In March in the United States it is National Nutrition Month. This was created by the Academy of Nutrition and Dietetics (AND) to encourage people to learn about healthy eating choices and physical activity.
This year the theme is “Celebrate a World of Flavors”. Which for me, as a food scientist, is reaching for my spice cabinet rather than my fruit, vegetables, and whole grains. I do like that this idea suggests that other food cultures, not just the Mediterranean diet, are healthy. To me there is nothing wrong with a good Indian meal full of spices and flavor or Mexican rice and beans with a side of guacamole or sour cream.
The idea behind Nutrition Month is laudable. The intent is to educate people about food and health, which is never a bad thing in my opinion. However, I have a strong reluctance to write about nutrition. I struggle with the fact that everybody has an opinion of what is healthy food. Additionally, I don’t want to teach about nutrients; about vitamins, nutrient dense foods, phytochemicals etc.
I studied nutrition for my undergraduate degree. Strongly influenced, I believe, by a mum who ate wholewheat bread, when wonder loaf was available, and avocados when no one else seemed to know what it was. My dad ate Energin rolls which were an early low carb “bread” as part of late 1960 a low carb diet to lose weight. He lost weight and claims he got gall bladder issues because of the high fat in the diet.
After my degree I came to the conclusion that we really don’t know what food does and eating a little bit of what you like is probably the best way to go. Additionally, being knowledgeable about those nutrients; about vitamins, nutrient dense foods, phytochemicals etc. helps us make informed food choices.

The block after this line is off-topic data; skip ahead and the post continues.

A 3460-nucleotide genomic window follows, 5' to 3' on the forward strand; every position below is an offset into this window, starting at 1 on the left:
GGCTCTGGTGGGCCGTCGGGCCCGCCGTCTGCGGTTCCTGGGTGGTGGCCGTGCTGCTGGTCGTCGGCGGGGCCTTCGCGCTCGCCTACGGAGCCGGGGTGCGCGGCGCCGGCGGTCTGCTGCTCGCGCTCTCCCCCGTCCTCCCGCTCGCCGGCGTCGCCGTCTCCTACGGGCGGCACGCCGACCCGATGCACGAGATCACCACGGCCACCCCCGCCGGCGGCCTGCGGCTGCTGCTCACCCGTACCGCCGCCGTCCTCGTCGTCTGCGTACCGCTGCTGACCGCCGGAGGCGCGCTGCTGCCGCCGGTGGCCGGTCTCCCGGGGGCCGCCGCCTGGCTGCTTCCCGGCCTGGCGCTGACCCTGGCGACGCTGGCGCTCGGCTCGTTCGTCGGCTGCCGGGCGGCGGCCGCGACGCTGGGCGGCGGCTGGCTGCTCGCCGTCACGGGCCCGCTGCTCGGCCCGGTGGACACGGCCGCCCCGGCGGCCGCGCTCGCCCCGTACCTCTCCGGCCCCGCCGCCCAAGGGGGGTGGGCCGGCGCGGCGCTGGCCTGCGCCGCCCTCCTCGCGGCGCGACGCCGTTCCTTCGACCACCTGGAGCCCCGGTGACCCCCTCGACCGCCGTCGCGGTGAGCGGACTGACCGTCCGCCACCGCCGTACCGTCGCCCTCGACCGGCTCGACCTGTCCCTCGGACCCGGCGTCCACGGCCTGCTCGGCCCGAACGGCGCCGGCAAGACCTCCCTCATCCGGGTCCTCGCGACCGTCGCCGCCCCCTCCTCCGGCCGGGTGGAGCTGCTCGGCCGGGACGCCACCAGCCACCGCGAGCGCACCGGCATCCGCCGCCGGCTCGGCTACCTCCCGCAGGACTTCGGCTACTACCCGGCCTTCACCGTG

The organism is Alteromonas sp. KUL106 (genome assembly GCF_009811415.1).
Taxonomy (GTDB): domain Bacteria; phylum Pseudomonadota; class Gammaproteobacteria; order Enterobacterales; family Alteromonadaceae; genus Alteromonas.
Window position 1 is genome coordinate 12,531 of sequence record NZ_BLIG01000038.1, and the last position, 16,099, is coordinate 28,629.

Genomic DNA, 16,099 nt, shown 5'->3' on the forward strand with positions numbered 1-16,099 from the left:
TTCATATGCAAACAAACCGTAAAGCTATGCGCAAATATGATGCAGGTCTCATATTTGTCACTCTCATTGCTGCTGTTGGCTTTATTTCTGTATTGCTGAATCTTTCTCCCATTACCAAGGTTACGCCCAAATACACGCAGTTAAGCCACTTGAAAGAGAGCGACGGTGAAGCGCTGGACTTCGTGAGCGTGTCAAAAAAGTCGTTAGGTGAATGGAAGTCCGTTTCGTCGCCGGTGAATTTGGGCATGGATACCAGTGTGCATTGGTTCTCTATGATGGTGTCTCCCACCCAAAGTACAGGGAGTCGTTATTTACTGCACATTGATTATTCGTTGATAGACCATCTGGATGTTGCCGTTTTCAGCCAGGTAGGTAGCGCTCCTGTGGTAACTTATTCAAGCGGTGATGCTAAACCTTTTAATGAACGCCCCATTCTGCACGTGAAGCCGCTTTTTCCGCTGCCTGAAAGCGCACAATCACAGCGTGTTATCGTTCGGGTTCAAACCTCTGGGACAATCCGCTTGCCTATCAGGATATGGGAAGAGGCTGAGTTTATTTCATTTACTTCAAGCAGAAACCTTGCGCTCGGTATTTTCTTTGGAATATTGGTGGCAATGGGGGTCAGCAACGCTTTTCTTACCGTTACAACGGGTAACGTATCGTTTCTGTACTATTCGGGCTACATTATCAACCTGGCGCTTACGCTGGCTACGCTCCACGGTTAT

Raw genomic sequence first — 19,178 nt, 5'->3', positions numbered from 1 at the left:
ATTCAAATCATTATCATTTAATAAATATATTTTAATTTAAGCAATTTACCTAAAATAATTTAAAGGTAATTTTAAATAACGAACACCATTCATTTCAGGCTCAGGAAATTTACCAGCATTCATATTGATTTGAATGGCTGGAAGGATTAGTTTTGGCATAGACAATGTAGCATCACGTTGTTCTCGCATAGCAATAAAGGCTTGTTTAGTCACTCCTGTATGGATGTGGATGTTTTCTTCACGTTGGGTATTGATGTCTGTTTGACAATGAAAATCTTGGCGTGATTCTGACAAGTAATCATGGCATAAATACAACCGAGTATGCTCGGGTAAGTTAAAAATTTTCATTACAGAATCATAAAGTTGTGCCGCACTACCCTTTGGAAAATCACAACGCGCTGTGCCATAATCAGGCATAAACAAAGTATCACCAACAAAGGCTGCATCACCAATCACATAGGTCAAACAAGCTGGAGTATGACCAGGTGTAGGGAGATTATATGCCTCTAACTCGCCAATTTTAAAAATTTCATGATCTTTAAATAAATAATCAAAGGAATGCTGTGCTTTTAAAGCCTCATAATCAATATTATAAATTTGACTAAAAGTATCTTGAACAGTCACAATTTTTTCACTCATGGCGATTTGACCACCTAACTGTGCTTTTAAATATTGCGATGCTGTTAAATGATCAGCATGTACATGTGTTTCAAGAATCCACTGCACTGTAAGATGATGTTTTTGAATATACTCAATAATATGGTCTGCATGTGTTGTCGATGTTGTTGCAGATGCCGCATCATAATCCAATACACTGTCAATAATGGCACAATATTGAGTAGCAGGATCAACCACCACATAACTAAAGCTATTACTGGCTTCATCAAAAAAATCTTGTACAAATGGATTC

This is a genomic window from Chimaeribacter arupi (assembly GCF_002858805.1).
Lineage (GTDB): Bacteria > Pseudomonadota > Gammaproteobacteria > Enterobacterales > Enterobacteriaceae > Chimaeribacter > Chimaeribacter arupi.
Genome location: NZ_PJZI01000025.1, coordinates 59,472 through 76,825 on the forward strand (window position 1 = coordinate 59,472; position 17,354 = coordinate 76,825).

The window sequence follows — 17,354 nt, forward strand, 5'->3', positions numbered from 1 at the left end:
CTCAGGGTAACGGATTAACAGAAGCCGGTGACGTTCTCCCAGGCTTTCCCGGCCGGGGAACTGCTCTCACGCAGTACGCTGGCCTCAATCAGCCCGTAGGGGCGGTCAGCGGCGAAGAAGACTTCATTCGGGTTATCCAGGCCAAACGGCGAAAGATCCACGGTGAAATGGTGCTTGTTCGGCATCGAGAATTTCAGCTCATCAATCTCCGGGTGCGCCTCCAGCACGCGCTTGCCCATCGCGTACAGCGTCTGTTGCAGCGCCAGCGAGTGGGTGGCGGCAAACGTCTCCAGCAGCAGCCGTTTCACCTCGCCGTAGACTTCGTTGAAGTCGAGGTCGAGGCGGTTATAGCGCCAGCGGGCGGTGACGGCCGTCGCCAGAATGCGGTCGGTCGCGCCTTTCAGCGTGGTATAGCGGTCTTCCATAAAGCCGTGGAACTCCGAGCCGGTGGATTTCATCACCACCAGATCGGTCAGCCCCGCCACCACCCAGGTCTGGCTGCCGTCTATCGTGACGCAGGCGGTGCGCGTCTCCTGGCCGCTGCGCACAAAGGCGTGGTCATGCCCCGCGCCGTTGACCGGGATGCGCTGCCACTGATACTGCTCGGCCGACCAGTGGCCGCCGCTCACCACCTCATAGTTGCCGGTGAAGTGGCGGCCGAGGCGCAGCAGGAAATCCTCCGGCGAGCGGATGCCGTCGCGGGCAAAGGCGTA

Nutrition is often presented as a monolith; one size fits all. Even nutritional facts on food packages encourage this thinking. This is clearly ridiculous! My five foot, slightly overweight, mostly sedentary body does not need the same food as a 6-ft peak of fitness athlete. Fortunately, I don’t need to eat to maximize my performance. Hmm, as I write this, I realize that perhaps I need to rethink that attitude.
BMI is used to diagnose if someone is overweight or obese, when the science really shows that BMI works at a population level NOT an individual level. BMI ignores health issues, fitness levels, age influences, muscle mass, and trauma.
I am not going to tell you what food is good or bad for you. I don’t agree with the idea that food has a moral value. It just is. There is nothing wrong with eating energy dense foods on occasion or eating nutrient dense foods rarely. Unfortunately, we are presented with lots of information that moralizes on food choices and the apparent results of those food choices. We see adverts for fast food and in many poorer regions of the US, the only food available is fast food or prepackaged meals. This is coupled with the fact that, despite living in one of the wealthiest countries in the world, many of us are one paycheck away from not knowing where our next meal will come from.
On a global level, the Sustainability Development Goals, especially SDG 2, have the goal of reducing hunger by 2030. Unfortunately the pandemic made that goal harder to reach and millions more than predicted are currently hungry or food insecure. I hope it is possible to recover our earlier successes on reducing hunger especially for children.
In the next few weeks I will explore some of these issues about nutrition. I struggle to write about nutrition and so I will discuss that in next week’s article.
What are some of the questions you have about healthy food choices, nutrition, and wellness? Let me know in the comments and I will do my best to answer them in a future article.
I write about the intersection of food science and food systems with an emphasis on food safety, food justice and resilience. I am concerned that climate disasters and changing weather patterns are affecting our ability to eat healthy nutritious food.
I run a food safety consultancy, Food Safety Mid Atlantic, which I started in 2018 to support small and mid sized food businesses with food safety and product development. I support clients to develop a robust food safety program and to scale up their businesses while allowing them to maintain integrity with their values.
My primary goal is to support my clients so they make food at cost that is safe, tasty and compliant with federal, state, and local regulations.
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